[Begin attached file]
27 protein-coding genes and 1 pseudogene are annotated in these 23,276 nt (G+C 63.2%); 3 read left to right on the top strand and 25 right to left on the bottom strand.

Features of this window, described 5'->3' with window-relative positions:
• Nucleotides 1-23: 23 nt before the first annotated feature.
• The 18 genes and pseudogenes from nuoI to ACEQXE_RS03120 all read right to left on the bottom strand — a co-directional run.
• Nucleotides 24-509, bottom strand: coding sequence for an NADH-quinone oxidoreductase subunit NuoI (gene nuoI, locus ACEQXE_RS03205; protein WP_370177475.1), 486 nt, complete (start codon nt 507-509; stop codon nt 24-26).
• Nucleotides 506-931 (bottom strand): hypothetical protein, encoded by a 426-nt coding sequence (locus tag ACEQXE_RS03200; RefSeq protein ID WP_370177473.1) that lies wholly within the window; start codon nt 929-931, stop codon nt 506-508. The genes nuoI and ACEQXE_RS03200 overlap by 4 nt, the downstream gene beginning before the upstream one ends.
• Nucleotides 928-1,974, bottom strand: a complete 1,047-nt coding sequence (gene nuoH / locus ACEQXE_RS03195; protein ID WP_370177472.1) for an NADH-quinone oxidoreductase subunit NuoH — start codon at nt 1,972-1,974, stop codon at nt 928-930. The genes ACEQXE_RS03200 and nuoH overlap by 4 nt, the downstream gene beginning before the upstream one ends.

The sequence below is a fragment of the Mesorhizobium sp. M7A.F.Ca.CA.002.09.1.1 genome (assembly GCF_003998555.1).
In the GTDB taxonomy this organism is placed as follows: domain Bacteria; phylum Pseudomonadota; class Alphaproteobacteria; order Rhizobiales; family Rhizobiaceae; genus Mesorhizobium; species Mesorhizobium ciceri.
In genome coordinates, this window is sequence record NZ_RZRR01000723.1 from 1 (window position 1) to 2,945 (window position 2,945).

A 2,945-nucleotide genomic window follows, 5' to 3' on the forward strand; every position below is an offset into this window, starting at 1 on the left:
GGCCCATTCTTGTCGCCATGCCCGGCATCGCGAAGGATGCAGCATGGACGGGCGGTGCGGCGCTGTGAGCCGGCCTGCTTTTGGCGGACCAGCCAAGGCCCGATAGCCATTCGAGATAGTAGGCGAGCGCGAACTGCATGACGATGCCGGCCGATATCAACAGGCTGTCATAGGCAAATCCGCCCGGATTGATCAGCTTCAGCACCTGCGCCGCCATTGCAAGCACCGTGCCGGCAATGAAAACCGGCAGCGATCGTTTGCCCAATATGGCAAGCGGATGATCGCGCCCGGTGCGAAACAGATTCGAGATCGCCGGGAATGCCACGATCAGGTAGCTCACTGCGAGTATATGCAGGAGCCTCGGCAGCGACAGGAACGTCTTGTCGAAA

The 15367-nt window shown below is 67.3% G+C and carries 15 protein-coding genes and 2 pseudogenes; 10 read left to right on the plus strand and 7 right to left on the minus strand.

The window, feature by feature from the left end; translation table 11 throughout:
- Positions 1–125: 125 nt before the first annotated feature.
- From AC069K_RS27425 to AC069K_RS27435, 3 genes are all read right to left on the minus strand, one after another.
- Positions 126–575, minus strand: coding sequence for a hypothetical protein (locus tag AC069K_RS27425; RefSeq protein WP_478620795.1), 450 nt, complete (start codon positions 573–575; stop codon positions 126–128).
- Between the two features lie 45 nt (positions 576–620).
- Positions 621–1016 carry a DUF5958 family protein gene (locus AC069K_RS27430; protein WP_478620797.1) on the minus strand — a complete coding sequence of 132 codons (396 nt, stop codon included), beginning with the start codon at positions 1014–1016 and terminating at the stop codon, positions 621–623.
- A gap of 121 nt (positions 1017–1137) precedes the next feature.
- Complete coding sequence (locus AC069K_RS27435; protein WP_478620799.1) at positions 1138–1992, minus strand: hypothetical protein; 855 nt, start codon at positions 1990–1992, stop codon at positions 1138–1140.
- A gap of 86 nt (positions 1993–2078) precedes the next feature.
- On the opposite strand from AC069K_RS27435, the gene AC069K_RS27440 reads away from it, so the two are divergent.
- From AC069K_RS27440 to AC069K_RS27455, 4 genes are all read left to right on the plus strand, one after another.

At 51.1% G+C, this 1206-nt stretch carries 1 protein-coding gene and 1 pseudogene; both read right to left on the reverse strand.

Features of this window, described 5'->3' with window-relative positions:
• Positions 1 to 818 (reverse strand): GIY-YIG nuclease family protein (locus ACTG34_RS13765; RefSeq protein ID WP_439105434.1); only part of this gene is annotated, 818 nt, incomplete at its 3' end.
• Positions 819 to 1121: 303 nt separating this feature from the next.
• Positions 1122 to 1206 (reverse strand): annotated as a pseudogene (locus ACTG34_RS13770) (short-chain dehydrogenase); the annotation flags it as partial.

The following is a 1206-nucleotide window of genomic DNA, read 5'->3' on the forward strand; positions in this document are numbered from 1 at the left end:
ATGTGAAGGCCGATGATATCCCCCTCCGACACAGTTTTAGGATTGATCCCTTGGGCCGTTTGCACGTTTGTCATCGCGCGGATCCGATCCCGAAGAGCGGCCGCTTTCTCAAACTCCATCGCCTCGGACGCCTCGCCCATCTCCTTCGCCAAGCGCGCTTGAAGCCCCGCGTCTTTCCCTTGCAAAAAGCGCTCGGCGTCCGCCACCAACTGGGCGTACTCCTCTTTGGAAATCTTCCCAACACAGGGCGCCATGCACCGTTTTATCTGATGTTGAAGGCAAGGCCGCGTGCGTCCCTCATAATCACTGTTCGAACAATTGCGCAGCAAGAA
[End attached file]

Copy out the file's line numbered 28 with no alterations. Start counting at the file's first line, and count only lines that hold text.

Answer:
• Positions 819 to 1121: 303 nt separating this feature from the next.